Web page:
My next thought is maybe it had to do with the drivers?  Maybe if I tried the Quadro drivers?  It turns out Nvidia has released special Quadro drivers that enable OpenGL in a RDP session. Maybe if I modified the INF to add my GTX670 to these special drivers I could get OpenGL to work?


It did not work.  OpenGL remained disabled in RDP/ICA sessions.

Suspecting Nvidia is doing some form of detection that is disabling OpenGL (it’s probably considered a ‘pro’-feature) I acquired a Quadro FX5800 and using the *same* modified Quadro drivers, these were my results:


OpenGL is now working!!

Ok, so, at this point I know how to enable GPU sharing for Citrix XenApp, I know how to check and verify it’s functionality, and I know that different Nvidia cards can have OpenGL enabled or disabled but am not sure if it’s the driver that matters or the hardware.  If it’s the hardware I’m a bit surprised Intel would incorporate hardware accelerated OpenGL into ICA sessions for their consumer pieces but Nvidia would not for their discrete cards.  To *attempt* to test this I went and got the oldest driver I could find that would support a FX5800:

Sure enough, it works.

My last thought is maybe Nvidia has it hard coded somewhere to check for a string or a specific ‘type’ of video card and, if found, enable OpenGL?

My thinking is that the Nvidia drivers are doing some kind of detection and making a determination between a console session and all others.  If I’m lucky, maybe they only implemented this in their *newer* drivers, maybe after they started the RDS OpenGL acceleration…

To test this theory I went and grabbed the oldest driver I could find for my GTX 670 that would work on Windows 2012R2.  327.23.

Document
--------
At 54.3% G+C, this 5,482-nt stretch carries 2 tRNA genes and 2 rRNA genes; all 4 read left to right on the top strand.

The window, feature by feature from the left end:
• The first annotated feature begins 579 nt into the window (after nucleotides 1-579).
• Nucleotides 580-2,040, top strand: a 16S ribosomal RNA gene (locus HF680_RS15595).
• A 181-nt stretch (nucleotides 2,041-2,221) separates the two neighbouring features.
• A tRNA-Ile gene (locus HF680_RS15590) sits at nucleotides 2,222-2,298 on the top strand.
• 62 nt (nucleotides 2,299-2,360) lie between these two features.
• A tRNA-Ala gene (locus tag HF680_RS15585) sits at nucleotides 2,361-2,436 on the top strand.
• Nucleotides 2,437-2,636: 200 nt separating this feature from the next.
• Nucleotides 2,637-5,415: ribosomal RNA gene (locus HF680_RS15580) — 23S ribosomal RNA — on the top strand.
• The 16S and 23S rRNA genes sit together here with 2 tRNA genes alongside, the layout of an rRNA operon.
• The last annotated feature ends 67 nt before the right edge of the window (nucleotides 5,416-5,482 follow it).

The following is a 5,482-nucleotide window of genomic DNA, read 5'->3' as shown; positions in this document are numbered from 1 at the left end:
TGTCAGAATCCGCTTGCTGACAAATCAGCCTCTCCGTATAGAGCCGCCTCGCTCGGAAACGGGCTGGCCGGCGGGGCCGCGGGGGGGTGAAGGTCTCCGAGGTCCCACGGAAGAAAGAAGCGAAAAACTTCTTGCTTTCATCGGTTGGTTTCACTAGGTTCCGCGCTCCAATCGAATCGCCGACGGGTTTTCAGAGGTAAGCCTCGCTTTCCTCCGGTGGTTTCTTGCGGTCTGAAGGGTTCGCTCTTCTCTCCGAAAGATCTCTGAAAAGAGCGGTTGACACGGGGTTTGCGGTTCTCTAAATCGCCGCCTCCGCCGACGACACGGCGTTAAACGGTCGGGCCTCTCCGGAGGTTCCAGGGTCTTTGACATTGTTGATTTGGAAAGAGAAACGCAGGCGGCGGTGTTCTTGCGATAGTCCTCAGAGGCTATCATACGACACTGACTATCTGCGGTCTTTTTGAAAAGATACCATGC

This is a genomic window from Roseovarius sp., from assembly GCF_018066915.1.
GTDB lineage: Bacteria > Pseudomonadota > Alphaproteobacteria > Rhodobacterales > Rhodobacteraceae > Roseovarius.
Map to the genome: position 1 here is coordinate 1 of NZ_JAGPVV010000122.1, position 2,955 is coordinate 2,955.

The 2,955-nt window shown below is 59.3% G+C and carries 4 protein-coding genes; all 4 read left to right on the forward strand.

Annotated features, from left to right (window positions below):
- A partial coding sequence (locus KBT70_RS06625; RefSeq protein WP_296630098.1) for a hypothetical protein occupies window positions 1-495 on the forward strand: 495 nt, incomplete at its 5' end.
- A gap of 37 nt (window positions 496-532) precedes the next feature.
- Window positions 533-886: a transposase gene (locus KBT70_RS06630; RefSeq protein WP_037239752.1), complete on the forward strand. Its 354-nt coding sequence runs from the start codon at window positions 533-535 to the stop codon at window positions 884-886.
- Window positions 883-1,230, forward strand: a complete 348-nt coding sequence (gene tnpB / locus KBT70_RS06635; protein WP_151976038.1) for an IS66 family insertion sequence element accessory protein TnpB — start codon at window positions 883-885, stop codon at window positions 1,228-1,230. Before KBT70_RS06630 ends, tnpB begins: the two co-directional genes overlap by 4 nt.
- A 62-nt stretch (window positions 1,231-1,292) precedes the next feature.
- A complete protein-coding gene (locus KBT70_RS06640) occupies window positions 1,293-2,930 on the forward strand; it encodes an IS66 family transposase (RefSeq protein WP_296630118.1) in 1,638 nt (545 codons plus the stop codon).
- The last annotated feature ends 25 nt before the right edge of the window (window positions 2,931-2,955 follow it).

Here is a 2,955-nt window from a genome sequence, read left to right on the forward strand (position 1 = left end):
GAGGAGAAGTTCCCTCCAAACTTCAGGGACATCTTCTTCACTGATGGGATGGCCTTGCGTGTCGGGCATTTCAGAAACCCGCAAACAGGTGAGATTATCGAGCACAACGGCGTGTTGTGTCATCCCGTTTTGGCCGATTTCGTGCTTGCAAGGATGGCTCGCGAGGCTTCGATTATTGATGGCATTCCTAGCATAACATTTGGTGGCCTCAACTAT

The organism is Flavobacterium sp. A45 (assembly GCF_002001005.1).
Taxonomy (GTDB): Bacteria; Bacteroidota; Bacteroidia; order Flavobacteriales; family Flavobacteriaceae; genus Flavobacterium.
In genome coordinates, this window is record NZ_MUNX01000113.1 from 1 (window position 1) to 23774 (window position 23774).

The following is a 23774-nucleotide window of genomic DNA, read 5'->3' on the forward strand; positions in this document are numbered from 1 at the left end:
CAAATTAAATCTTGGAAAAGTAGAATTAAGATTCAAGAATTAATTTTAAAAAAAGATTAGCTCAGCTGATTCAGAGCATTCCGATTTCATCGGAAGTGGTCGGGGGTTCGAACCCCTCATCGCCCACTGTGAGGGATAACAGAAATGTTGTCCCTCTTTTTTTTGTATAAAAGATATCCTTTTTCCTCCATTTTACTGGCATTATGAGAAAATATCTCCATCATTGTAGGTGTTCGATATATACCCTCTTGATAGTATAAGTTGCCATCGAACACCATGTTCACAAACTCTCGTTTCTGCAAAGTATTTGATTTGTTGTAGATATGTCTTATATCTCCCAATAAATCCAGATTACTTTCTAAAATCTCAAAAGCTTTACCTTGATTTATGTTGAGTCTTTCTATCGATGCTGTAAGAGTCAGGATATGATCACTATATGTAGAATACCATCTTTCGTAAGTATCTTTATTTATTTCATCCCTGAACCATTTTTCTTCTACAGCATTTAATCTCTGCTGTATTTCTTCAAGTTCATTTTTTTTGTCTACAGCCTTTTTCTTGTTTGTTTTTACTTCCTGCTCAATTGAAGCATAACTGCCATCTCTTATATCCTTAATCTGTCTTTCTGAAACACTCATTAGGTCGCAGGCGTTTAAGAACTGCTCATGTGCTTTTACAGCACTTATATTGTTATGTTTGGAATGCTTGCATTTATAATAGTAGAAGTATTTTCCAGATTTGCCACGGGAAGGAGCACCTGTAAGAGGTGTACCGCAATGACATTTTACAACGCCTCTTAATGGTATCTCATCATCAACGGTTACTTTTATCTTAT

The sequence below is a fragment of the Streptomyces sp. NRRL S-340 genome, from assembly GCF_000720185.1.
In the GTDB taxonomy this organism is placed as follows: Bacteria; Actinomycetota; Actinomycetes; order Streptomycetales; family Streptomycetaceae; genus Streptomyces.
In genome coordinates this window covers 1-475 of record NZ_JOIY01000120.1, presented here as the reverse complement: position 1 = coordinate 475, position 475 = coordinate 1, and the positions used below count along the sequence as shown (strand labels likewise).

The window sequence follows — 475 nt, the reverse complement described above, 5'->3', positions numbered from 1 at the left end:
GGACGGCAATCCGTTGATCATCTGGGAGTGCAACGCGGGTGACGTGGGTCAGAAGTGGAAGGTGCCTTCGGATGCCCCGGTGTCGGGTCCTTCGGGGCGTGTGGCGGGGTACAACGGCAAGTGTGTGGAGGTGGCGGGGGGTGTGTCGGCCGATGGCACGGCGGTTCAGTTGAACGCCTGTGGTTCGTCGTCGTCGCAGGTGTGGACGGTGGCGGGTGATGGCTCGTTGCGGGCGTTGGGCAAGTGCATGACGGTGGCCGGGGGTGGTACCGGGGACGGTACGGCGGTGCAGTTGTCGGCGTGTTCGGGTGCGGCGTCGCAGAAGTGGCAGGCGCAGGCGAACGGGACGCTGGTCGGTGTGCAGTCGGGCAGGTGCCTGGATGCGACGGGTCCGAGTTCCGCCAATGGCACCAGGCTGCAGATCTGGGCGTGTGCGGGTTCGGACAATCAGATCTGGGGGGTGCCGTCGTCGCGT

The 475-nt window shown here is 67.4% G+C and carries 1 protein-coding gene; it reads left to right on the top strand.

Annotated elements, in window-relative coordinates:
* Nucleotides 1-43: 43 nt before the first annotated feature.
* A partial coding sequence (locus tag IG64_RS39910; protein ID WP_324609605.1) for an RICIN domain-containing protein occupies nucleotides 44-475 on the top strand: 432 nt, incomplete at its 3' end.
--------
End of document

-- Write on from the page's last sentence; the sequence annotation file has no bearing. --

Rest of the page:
Well now…  OpenGL is working.  This is interesting.  And leads evidence that OpenGL is being disabled in ICA via the driver.  I attempted to find when OpenGL *stopped* working.

331.82 –> Works, and now with OpenGL 4.4

337.88  -> Works

340.52 -> No OpenGL.  This driver (340.52) is now the first gaming driver *After* the “OpenGL on RDS release” (340.43).  It appears something on or after the 340.XX branch is disabling OpenGL in ICA sessions.

At the same time I was testing my Nvidia gaming GPU on my home lab, I was testing Amazon.  The GPU instance that Amazon provides utilize the Nvidia GRID K520 card as a vGPU.  This card is marketed as a ‘GRID Gaming‘ card.  I setup this instance with Citrix XenApp and, at the time, used the latest driver (347.70).  At the time of this testing, this was my 3rd rebuild of this instance so I went with Server 2008 because my previous 2 builds were 2012 and I was convinced I was doing something wrong.  The OS shouldn’t matter, but I’m noting it here.

347.70 –> No OpenGL (just like the gaming card):

Knowing that downgrading the gaming card’s driver worked, I installed the oldest driver I could for the K520:

320.59 –> OpenGL Works!

Just like the gaming card.  I suspect the K520 will have the same issue as the GTX 670, and that any driver after 340.XX will disable OpenGL in a ICA session.  Unfortunately, the Grid K520 appears to only have 3 drivers to chose from, 320.59, 335.35, and 347.70.  To finish this testing I will test with 335.35:

OpenGL Works!  So it appears driver 340 and newer will disable OpenGL for ICA sessions across various types of Nvidia GPU’s, but not Quadro’s..

If you want OpenGL to work on Amazon EC2 instances, you must (at the time of this writing…  hopefully Nvidia corrects this over sight for all cards – consumer and not) you must use a driver older than 340.